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Likely New CEO a Steady Leader

July 03, 2002|SEBASTIAN ROTELLA and SARAH WHITE | SPECIAL TO THE TIMES

PARIS — In the aftermath of Jean-Marie Messier's traumatic fall, crisis-torn media conglomerate Vivendi Universal desperately needs "an anti-Messier," a low-key, steady leader who must be especially adept at balancing French and U.S. interests, analysts say.

The board of directors apparently believes that Jean-Rene Fourtou, a veteran consultant and pharmaceutical executive considered the likely successor to the brash Messier, is the man for these troubled times. It is expected to name Fourtou interim chief at a high-stakes meeting today, although other candidates still were being mentioned Tuesday.

Whoever assumes the new role of CEO probably will begin efforts to turn around the ailing company by selling key assets of French-U.S. conglomerate. And therein lies inherent conflict: Whereas U.S. investors will want to see quick and profitable sales of assets, the French have a different agenda, analysts say.

French allies here will expect the new leader to protect French firms whose loss to foreign buyers would be a political debacle, especially the Canal Plus cable television channel and Vivendi Environnement, which supplies water to about 40% of the municipalities in the country, said Elie Cohn, research director of the National Academic Research Center, a Paris think tank.

Daniel Fortin, editor of the Challenges economics journal here and author of a book about Messier, agreed: "The American reading of things will be ... Let's sell as quickly as possible the assets that are easiest to sell, in order to get the group out of debt and refocus on films and music. The French reading will be much more patriotic when it comes to saving what can be saved of Vivendi, notably its French aspects.

"In reality, Messier's successor, whoever he is, will have to achieve a synthesis between these very, very different visions," Fortin added.

Fourtou has solid credentials and connections in the select milieu in which the elite of France's private and public sectors converge. He's an old friend of former French President Valery Giscard d'Estaing and other influential figures who helped hasten Messier's departure.

He has experience navigating change and has demonstrated an ability to work on both sides of the Atlantic and oversee corporate restructuring projects. A business consultant for 23 years, Fourtou oversaw the privatization of a French pharmaceutical company and its eventual fusion with German interests to create Aventis, one of the world's largest pharmaceutical concerns. He's done plenty of business in the United States.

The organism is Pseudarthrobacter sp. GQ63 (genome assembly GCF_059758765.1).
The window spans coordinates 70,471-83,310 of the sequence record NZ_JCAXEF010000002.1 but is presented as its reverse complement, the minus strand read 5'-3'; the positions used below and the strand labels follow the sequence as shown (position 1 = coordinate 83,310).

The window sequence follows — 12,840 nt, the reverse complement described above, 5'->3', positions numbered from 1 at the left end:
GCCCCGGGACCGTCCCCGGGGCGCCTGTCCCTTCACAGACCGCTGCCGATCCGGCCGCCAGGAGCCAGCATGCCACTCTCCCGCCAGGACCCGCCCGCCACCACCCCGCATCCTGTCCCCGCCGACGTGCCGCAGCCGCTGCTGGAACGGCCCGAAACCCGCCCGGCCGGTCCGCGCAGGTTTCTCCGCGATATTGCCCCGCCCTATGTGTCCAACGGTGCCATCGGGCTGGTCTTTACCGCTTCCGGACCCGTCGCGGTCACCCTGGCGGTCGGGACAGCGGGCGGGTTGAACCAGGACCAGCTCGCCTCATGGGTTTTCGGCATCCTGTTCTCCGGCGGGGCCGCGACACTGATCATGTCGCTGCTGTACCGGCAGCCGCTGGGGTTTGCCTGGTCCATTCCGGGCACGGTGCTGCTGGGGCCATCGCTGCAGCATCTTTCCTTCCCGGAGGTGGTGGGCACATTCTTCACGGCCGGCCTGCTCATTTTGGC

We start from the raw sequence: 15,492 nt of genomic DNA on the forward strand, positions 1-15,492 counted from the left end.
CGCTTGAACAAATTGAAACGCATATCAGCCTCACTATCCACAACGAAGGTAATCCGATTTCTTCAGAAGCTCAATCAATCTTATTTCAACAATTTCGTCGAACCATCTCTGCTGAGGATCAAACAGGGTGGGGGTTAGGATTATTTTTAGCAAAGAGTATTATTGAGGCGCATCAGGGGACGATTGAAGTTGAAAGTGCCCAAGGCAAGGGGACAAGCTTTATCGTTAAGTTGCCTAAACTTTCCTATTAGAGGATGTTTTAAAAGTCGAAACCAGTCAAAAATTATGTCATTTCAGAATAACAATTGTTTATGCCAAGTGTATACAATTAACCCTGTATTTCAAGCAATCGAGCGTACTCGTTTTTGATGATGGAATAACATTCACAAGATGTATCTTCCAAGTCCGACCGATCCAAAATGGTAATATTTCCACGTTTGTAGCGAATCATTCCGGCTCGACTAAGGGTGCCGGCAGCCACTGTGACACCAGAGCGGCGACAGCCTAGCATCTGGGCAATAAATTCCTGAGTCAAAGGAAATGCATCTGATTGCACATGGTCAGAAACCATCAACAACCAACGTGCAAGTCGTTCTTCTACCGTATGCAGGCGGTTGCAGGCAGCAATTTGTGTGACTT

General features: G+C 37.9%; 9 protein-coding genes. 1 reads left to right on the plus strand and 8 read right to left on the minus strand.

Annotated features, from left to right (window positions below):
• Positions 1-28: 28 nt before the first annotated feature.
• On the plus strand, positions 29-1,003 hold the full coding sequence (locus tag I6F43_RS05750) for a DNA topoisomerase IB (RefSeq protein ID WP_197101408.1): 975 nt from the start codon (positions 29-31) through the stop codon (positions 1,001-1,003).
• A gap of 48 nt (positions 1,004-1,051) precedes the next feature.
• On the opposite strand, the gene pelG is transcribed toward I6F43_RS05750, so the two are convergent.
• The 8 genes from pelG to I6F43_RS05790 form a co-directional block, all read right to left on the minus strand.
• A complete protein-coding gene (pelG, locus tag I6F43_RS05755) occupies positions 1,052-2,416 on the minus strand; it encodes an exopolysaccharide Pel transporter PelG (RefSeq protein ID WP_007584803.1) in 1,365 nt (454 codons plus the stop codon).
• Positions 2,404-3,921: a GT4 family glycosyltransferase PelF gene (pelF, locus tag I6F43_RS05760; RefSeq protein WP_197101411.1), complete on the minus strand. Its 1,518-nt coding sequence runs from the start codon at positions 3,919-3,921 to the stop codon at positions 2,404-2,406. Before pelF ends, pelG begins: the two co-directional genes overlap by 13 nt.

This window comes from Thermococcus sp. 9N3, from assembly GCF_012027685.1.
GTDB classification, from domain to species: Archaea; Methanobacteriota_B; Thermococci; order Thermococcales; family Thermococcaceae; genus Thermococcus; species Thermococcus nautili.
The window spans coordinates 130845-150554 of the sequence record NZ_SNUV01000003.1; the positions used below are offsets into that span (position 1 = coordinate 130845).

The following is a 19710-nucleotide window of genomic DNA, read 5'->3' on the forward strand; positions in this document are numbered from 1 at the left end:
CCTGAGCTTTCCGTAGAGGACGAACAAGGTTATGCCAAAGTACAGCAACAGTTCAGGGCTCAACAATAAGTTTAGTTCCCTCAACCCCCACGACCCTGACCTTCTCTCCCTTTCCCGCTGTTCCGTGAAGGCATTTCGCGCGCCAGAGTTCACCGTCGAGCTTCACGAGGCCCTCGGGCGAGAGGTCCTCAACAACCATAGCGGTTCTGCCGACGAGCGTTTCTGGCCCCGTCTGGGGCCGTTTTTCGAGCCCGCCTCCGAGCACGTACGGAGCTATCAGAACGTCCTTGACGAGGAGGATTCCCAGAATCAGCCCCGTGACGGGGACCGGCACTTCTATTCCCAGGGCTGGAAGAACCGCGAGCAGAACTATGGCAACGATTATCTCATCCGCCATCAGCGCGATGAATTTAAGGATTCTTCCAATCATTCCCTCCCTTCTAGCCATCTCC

Moreover, the 63-year-old Fourtou, who now is semi-retired as vice chairman of Aventis' board, doesn't have much to lose as he confronts the massive job of resuscitating the world's second-biggest media company.

"You have to realize that there aren't a lot of candidates to take over a group like this in the state that it's in," said Fortin. "You need a man whose career is largely behind him."

In addition to Giscard and players in the center-right government of President Jacques Chirac who believed change at the top was overdue, the choice of Fourtou was championed by Claude Bebear, a powerhouse among French executives and a vocal critic of Messier, according to analysts and news reports.

Bebear, former CEO of AXA, has been friends with Fourtou for 30 years. Both are children of teachers, and both are from southwest France and are avid athletes and lovers of good food.

Fourtou studied at the prestigious Ecole Polytechnique. He joined Bossard Consultants in 1963, eventually rising to the top post at the consulting firm. The Giscard government put him in charge of the state pharmaceutical company, Rhone-Poulenc, in 1986. He oversaw the 1993 privatization and restructuring of the firm, which merged with Hoechst of Germany six years later to form Aventis.

Fourtou's "discreet, self-effacing" personality will come in handy, Cohn said. Messier's combative style became one of the fundamental elements contributing to the uproar at Vivendi, he said. Nonetheless, some analysts say they aren't sure Fourtou is up to the job.

"It's a choice that surprises me," Fortin said. "He's never been one of the most prestigious executives in France."

Whether it turns out to be Fourtou or a surprise alternative, Messier's successor will have to move fast. After months of losses, surging debt and headlong expenditures, the mood is grim at Vivendi.

Union leaders and employees fear that working people could be hit hardest.

The most urgent issue: assessing and clarifying a murky financial picture.

"No one knows exactly the magnitude of the risk at Vivendi," Cohn said. The successor "arrives in a situation of extreme crisis, and there is no time to lose. He will have to use all his contacts and negotiating skills."

Times staff writer Rotella reported from Lyon, France, and special correspondent White from Paris. Achrene Sicakyuz of The Times' Paris Bureau also contributed to this report.

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